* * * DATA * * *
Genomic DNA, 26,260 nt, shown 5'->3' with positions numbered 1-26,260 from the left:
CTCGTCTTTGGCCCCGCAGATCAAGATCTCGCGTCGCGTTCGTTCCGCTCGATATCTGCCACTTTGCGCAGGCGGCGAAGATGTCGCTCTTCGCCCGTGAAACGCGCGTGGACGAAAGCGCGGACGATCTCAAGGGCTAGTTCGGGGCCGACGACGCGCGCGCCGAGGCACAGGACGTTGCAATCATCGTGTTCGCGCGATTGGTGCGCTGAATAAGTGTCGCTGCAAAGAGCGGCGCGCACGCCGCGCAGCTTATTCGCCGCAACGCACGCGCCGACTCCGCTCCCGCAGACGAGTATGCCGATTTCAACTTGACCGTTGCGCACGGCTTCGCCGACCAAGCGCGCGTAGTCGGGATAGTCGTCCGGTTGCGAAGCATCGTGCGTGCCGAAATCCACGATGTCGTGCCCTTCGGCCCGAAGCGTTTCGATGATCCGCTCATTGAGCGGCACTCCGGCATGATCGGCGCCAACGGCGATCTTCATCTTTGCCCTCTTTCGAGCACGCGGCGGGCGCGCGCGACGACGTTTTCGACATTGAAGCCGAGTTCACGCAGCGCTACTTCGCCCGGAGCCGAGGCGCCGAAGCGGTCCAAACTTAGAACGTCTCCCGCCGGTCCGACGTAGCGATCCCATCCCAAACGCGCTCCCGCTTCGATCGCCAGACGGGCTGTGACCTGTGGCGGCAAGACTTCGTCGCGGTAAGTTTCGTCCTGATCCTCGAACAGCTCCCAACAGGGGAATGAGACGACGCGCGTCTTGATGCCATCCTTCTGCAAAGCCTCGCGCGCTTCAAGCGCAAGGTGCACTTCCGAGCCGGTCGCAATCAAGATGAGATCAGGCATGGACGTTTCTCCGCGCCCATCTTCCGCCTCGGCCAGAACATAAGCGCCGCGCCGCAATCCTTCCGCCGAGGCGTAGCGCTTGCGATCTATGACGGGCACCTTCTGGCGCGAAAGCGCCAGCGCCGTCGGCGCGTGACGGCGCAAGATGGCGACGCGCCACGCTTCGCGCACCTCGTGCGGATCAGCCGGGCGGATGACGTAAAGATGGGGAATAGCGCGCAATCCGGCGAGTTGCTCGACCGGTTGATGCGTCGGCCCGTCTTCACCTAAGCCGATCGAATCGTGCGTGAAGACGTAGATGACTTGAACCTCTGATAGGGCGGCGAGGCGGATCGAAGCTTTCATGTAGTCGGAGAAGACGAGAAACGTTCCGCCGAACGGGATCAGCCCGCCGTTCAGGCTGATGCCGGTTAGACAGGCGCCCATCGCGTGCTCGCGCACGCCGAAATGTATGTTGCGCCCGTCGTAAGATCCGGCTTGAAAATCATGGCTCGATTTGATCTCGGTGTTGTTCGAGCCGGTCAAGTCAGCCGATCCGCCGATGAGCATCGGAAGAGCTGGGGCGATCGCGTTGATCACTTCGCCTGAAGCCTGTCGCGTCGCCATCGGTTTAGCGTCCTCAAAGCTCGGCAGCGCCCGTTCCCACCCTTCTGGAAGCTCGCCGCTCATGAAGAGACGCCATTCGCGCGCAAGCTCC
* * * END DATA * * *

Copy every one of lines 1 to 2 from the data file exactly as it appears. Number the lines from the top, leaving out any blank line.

Genomic DNA, 26,260 nt, shown 5'->3' with positions numbered 1-26,260 from the left:
CTCGTCTTTGGCCCCGCAGATCAAGATCTCGCGTCGCGTTCGTTCCGCTCGATATCTGCCACTTTGCGCAGGCGGCGAAGATGTCGCTCTTCGCCCGTGAAACGCGCGTGGACGAAAGCGCGGACGATCTCAAGGGCTAGTTCGGGGCCGACGACGCGCGCGCCGAGGCACAGGACGTTGCAATCATCGTGTTCGCGCGATTGGTGCGCTGAATAAGTGTCGCTGCAAAGAGCGGCGCGCACGCCGCGCAGCTTATTCGCCGCAACGCACGCGCCGACTCCGCTCCCGCAGACGAGTATGCCGATTTCAACTTGACCGTTGCGCACGGCTTCGCCGACCAAGCGCGCGTAGTCGGGATAGTCGTCCGGTTGCGAAGCATCGTGCGTGCCGAAATCCACGATGTCGTGCCCTTCGGCCCGAAGCGTTTCGATGATCCGCTCATTGAGCGGCACTCCGGCATGATCGGCGCCAACGGCGATCTTCATCTTTGCCCTCTTTCGAGCACGCGGCGGGCGCGCGCGACGACGTTTTCGACATTGAAGCCGAGTTCACGCAGCGCTACTTCGCCCGGAGCCGAGGCGCCGAAGCGGTCCAAACTTAGAACGTCTCCCGCCGGTCCGACGTAGCGATCCCATCCCAAACGCGCTCCCGCTTCGATCGCCAGACGGGCTGTGACCTGTGGCGGCAAGACTTCGTCGCGGTAAGTTTCGTCCTGATCCTCGAACAGCTCCCAACAGGGGAATGAGACGACGCGCGTCTTGATGCCATCCTTCTGCAAAGCCTCGCGCGCTTCAAGCGCAAGGTGCACTTCCGAGCCGGTCGCAATCAAGATGAGATCAGGCATGGACGTTTCTCCGCGCCCATCTTCCGCCTCGGCCAGAACATAAGCGCCGCGCCGCAATCCTTCCGCCGAGGCGTAGCGCTTGCGATCTATGACGGGCACCTTCTGGCGCGAAAGCGCCAGCGCCGTCGGCGCGTGACGGCGCAAGATGGCGACGCGCCACGCTTCGCGCACCTCGTGCGGATCAGCCGGGCGGATGACGTAAAGATGGGGAATAGCGCGCAATCCGGCGAGTTGCTCGACCGGTTGATGCGTCGGCCCGTCTTCACCTAAGCCGATCGAATCGTGCGTGAAGACGTAGATGACTTGAACCTCTGATAGGGCGGCGAGGCGGATCGAAGCTTTCATGTAGTCGGAGAAGACGAGAAACGTTCCGCCGAACGGGATCAGCCCGCCGTTCAGGCTGATGCCGGTTAGACAGGCGCCCATCGCGTGCTCGCGCACGCCGAAATGTATGTTGCGCCCGTCGTAAGATCCGGCTTGAAAATCATGGCTCGATTTGATCTCGGTGTTGTTCGAGCCGGTCAAGTCAGCCGATCCGCCGATGAGCATCGGAAGAGCTGGGGCGATCGCGTTGATCACTTCGCCTGAAGCCTGTCGCGTCGCCATCGGTTTAGCGTCCTCAAAGCTCGGCAGCGCCCGTTCCCACCCTTCTGGAAGCTCGCCGCTCATGAAGAGACGCCATTCGCGCGCAAGCTCC